Wednesday, Apr 25, 2018
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David Shribman

The (election) year of our discontent

There are lots of ways to look at public-opinion polls, all of them flawed. Almost no topic stuffed with numbers is so stuffed with ambiguity, so ripe for overinterpretation, so vulnerable to bias. The act of examining poll numbers is neither art nor science. It is something less than each of those.

So I warned you. What we're about to do is not the equivalent of painting Gothic cathedrals at dawn and dusk nor measuring the astrophysical redshift (though in this case, we're talking about a blue shift). But here's the way I see one recent poll: To my eye, it shows that the public thinks even less of the current Congress than it did of the Congresses that impeached and tried President Clinton.

Yes, that's a logical leap. Yes, that's an interpretation. Yes, that means that this autumn's midterm congressional elections are more important than any since 1994, the year Newt Gingrich and his Republican rebels turned the Washington world upside down, took control of both houses of Congress, and put the Democrats on the defensive and in the minority for the first time in four decades.

This is a column built around how the other half thinks.

Here's why I'm saying that (and why poll interpretation is risky business): The latest Pew Research Center survey says that about half the public (47 percent) believes Congress has accomplished about the same amount as it usually accomplishes. That's pretty much in sync with earlier poll findings. But what struck me was how the other half responded to the poll question - and when you examine these poll findings, we are examining the distribution of the remaining 50 or so percentage points.

In October, 1998, 24 percent said Congress accomplished more than usual and 23 percent said less than usual. This April, 7 percent said the Congress accomplished more than usual - and 41 percent said it had accomplished less than usual.

You don't have to be a statistician to see something important here. These figures show real discontent with Congress, and when voters punish Congress they often punish the people and party who run Congress, which in this case is the Republicans. This comes at a time when President Bush's favorability ratings are at an all-time low.

Then there is this to throw into the mix: The portion of the electorate that views this autumn's midterm elections as a chance to vote against the President is twice as big as the slice that sees the congressional contests as a chance to vote for Mr. Bush.

This can mean a lot of things, of course. It doesn't necessarily mean that - though this is the Democrats' fondest hope - the 2006 elections will be the Democrats' equivalent of the 1994 elections, the occasion for a dramatic change in power relationships on Capitol Hill. But it means that enough people are looking at the fall's midterm elections as a referendum on the President that some of those contests could in fact be decided on national rather than local matters.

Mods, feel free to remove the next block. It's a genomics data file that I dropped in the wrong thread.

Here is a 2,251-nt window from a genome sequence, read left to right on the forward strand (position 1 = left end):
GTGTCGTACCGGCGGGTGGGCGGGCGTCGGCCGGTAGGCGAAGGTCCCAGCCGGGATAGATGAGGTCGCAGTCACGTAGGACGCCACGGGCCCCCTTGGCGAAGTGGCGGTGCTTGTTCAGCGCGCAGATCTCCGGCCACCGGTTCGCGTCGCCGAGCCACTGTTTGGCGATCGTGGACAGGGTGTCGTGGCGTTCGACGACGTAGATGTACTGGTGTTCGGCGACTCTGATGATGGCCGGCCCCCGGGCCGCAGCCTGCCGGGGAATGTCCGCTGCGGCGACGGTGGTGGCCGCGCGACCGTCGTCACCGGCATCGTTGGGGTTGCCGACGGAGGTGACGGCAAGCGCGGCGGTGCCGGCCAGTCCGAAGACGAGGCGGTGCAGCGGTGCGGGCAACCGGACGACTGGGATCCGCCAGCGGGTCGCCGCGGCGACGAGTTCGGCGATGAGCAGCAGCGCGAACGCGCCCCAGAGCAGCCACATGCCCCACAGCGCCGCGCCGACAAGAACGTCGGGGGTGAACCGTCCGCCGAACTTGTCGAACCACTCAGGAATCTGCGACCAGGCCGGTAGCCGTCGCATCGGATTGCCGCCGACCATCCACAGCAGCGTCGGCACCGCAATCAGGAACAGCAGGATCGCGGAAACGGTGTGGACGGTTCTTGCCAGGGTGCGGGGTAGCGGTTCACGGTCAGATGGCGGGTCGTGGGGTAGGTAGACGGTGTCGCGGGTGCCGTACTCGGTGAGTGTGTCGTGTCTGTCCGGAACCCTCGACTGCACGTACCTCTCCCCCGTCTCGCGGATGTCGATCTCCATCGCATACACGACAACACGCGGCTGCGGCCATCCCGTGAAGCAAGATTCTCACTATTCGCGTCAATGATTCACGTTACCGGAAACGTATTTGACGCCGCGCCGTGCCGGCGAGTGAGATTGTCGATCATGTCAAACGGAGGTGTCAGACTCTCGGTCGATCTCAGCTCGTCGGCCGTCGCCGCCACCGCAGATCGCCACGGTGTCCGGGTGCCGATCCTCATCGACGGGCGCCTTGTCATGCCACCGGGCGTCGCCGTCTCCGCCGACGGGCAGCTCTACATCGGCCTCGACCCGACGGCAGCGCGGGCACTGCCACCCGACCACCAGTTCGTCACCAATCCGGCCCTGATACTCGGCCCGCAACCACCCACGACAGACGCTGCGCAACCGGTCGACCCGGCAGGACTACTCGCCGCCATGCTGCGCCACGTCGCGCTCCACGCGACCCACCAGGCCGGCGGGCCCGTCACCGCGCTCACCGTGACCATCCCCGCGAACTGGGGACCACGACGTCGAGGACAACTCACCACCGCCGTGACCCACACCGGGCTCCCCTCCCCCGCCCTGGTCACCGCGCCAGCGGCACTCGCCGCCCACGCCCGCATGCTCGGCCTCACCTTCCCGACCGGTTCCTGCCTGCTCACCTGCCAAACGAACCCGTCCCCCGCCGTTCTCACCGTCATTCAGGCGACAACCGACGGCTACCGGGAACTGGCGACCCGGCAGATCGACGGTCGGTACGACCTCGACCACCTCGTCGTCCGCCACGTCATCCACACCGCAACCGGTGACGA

That is not the usual case with congressional elections. Parties try to nationalize these elections but voters frequently refuse to take the bait. Often, for example, voters dislike Congress in general but like their own representative. That surely is the case now, when, by a 2-to-1 margin, members of the public indicated that they would like to see their own representative returned to office. But - and who knows right now whether this is relevant, but I have a hunch it might be - the margin only four years ago was 3-to-1. That's a big shift, a potential blue shift.

What are the unknowns? Lots of them. We don't know for sure, for example, whether the discontented are clustered in some discrete congressional districts, where they would be a potent force, or spread out relatively evenly across the nation, where their influence would be diluted. We don't know, in areas where the disaffected are clustered, whether the incumbents are Democrats or Republicans or what the party affiliation rates are. We don't know, in areas where the incumbents are Republicans, whether the Democrats have strong challengers signed up for ballot positions. We don't know whether the public is furious or just merely fed up.

We don't know one other important element of this calculus as well. We don't know whether the feeling is broadly anti-incumbent or broadly anti-Republican.

There is some overlap, of course, as the Republicans control Congress and thus are more likely to be incumbents than are Democrats. Though 40 percent have a favorable opinion of the GOP - not an impressive figure, and in fact the lowest favorability marks for the party in more than a dozen years - the favorability marks for the Democrats (47 percent) aren't exactly ringing the bells at the Netherlands Carillon across the Potomac either.

Where does that leave us? The Democrats will probably try to make the war in Iraq, the President's credibility on weapons of mass destruction, and high gas prices the issue in November. The Republicans are likely to emphasize that congressional elections are merely 435 individual contests without a theme, even as they slip talk about the strong economy into the conversation at every possible opportunity.

Right now (considering the Vermont independents as Democrats for the purpose of this conversation), the Republicans have a 29-seat bulge in the House and a 10-seat bulge in the Senate. That is, to be sure, a fair amount of ground to make up. But it's not out of the question that we could look back in the fall and say that the groundwork for revolution on Capitol Hill had been prepared by the spring.

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